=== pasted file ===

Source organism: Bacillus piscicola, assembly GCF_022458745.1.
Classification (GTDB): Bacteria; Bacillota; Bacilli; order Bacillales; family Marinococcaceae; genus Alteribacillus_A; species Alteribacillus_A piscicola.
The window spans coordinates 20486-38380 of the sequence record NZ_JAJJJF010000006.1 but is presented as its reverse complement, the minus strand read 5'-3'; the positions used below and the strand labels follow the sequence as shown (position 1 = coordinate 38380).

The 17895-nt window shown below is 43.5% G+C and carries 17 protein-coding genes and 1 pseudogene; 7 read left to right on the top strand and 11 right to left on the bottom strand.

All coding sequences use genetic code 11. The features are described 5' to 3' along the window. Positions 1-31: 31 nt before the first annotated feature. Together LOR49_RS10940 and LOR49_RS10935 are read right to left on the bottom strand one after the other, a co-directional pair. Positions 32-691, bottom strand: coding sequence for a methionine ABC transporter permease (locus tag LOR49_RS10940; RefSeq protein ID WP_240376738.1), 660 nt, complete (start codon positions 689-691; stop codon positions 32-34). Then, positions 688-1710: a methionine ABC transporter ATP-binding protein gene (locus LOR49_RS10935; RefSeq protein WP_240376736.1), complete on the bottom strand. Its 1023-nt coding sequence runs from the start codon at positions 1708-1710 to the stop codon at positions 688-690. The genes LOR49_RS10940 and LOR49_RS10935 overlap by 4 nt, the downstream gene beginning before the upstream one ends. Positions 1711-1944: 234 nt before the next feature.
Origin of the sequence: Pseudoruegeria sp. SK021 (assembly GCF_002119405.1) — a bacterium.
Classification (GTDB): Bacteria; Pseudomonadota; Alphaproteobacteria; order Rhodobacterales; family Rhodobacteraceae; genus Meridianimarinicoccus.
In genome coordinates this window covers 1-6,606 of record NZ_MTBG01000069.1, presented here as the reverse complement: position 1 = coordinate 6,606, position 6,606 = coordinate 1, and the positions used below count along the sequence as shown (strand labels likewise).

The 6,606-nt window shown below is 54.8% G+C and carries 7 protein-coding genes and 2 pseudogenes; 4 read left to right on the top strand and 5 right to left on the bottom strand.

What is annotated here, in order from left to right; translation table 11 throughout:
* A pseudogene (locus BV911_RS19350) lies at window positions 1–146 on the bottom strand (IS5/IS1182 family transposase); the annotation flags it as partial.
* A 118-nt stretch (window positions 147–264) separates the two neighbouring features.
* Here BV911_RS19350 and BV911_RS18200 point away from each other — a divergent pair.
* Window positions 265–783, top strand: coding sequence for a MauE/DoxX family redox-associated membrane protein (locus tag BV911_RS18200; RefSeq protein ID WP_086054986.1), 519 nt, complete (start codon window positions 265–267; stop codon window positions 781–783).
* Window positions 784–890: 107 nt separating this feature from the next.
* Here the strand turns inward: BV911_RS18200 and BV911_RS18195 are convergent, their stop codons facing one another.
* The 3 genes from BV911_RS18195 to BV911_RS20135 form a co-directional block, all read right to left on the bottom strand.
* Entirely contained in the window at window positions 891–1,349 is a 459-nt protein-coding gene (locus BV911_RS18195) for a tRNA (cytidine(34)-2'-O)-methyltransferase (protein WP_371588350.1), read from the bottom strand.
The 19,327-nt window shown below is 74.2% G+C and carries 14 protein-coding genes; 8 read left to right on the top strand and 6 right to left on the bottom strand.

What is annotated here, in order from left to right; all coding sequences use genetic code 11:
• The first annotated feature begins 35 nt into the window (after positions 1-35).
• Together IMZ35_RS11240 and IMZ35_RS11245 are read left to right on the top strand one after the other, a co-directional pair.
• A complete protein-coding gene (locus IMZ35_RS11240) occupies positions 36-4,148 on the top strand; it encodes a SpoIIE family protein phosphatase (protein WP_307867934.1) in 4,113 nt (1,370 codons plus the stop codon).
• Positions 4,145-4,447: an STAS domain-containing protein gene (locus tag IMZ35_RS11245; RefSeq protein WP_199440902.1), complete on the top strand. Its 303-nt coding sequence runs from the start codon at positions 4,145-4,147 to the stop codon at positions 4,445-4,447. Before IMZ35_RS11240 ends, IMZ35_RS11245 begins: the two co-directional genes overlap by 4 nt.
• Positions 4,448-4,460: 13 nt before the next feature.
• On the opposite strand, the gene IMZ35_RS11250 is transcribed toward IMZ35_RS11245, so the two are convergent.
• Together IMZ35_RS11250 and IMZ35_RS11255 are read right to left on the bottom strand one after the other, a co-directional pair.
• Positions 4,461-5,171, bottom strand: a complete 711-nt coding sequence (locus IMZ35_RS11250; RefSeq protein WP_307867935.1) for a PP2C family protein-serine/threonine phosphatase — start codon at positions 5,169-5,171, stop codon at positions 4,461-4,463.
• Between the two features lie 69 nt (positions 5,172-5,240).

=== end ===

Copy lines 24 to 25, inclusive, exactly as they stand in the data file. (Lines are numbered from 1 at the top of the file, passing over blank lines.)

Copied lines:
• Positions 4,145-4,447: an STAS domain-containing protein gene (locus tag IMZ35_RS11245; RefSeq protein WP_199440902.1), complete on the top strand. Its 303-nt coding sequence runs from the start codon at positions 4,145-4,147 to the stop codon at positions 4,445-4,447. Before IMZ35_RS11240 ends, IMZ35_RS11245 begins: the two co-directional genes overlap by 4 nt.
• Positions 4,448-4,460: 13 nt before the next feature.